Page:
Another type of pump may use a pendulous tube chamber with a mass at its lower end, whereby the flexing of the tube reduces its volume, forcing air from the tube out of the air outlet. An inlet check valve or capillary retains adequate air pressure during the exhaust phase.
For applications in which there is a capacity for air in the upper chamber, and only the lower chamber presents a bubble concern, an inertially activated pump may have an inlet in the lower chamber and an outlet in the upper chamber. A shut-off feature would be unnecessary for such a pump, as a constant cycling of ink would merely cause repeated and potentially beneficial filtering of ink through the screen, without leakage or waste of ink.
Although the pump is shown as connected to the ink cartridge, portions may be connected to the carriage or other printer components. For instance, a single inertially driven vacuum pump may be provided with a manifold to draw air from any or all of multiple ink cartridges. Alternatively, an inertially driven mechanism outside of the ink cartridges may actuate pump elements such as a diaphragm on each cartridge.
To provide higher pumping pressures, pumps or compressors may be serially combined. For applications requiring more pumping volume, an additional pump may provide pumping on the reciprocation stroke contrary to the illustrated pump.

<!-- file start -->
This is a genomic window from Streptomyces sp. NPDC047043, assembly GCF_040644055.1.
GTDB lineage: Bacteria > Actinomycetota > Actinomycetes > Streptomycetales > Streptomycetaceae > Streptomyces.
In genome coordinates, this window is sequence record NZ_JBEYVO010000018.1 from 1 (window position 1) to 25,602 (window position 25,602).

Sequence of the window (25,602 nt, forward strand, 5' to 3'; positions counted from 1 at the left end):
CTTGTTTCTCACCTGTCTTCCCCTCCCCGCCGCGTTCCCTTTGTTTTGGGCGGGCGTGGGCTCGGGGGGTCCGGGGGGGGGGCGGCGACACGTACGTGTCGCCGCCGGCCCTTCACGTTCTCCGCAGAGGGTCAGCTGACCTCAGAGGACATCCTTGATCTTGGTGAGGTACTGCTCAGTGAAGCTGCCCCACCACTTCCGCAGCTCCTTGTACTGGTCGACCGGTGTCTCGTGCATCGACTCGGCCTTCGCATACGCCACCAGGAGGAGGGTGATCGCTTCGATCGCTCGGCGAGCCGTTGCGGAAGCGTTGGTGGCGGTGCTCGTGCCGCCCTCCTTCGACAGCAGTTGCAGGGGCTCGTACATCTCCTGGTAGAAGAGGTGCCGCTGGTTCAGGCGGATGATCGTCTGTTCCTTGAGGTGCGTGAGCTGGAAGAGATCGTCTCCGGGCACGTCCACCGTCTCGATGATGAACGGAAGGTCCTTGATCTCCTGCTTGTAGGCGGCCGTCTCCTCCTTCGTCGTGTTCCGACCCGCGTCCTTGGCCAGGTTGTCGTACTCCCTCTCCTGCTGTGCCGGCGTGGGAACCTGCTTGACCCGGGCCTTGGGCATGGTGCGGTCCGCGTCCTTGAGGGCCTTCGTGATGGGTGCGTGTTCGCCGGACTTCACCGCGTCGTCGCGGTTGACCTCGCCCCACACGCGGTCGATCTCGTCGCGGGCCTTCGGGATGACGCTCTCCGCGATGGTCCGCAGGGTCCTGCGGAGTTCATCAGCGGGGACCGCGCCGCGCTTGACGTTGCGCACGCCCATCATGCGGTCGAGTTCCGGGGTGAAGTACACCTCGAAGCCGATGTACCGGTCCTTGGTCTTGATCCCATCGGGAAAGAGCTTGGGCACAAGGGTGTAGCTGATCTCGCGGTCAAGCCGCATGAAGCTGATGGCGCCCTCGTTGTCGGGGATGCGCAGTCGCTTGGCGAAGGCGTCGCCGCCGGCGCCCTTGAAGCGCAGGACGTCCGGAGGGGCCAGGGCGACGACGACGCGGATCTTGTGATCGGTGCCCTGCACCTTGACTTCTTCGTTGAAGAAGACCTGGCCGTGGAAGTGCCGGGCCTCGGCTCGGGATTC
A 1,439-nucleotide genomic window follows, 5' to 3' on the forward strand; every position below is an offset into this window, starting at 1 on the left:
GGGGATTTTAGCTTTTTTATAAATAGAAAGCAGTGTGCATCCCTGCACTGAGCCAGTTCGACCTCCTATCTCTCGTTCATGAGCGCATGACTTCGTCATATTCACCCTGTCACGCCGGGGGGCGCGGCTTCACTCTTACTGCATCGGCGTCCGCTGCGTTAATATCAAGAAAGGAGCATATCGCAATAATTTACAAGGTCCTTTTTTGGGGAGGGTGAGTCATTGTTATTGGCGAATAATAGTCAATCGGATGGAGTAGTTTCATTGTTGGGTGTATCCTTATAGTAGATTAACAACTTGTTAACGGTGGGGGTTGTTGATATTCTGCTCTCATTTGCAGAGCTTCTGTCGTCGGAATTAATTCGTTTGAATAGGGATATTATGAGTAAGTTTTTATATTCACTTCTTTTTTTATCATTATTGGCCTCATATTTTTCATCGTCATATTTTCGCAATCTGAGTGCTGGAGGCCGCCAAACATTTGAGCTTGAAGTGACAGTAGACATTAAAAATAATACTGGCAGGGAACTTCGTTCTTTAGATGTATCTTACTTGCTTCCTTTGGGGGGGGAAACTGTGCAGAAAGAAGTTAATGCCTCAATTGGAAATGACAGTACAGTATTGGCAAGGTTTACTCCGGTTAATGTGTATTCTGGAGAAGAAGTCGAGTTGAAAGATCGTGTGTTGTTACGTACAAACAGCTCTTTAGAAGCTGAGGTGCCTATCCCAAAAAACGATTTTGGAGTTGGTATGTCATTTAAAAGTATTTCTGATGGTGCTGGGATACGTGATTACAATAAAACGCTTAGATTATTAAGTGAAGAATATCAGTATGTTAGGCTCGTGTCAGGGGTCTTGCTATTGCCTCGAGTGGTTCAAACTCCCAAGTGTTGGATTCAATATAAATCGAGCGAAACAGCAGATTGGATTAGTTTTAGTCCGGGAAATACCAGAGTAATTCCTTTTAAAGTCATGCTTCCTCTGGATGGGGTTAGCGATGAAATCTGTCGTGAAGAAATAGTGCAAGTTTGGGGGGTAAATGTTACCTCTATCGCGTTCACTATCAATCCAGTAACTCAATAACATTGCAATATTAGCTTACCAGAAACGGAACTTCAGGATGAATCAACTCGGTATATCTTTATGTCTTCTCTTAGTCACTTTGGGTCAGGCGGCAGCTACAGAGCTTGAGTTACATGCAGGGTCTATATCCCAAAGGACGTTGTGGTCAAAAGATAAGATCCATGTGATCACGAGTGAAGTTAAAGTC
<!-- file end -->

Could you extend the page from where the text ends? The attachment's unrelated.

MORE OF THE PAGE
While the above is discussed in terms of preferred and alternative embodiments, the invention is not intended to be so limited.
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|International Classification||B41J2/19, B41J2/175|
|Cooperative Classification||B41J2/17566, B41J2/17513, B41J2/19|
|European Classification||B41J2/175L, B41J2/19, B41J2/175C2|
|Jul 9, 1998||AS||Assignment|
Owner name: HEWLETT-PACKARD COMPANY, CALIFORNIA
Free format text: ASSIGNMENT OF ASSIGNORS INTEREST;ASSIGNOR:DRIGGERS, MATT G.;REEL/FRAME:009338/0771
Effective date: 19980526
|Mar 12, 2004||FPAY||Fee payment|
Year of fee payment: 4
|Mar 12, 2008||FPAY||Fee payment|
Year of fee payment: 8
|Mar 24, 2008||REMI||Maintenance fee reminder mailed|
|Sep 22, 2011||AS||Assignment|
Effective date: 20030131
Free format text: ASSIGNMENT OF ASSIGNORS INTEREST;ASSIGNOR:HEWLETT-PACKARD COMPANY;REEL/FRAME:026945/0699
Owner name: HEWLETT-PACKARD DEVELOPMENT COMPANY, L.P., TEXAS
|Sep 23, 2011||FPAY||Fee payment|
Year of fee payment: 12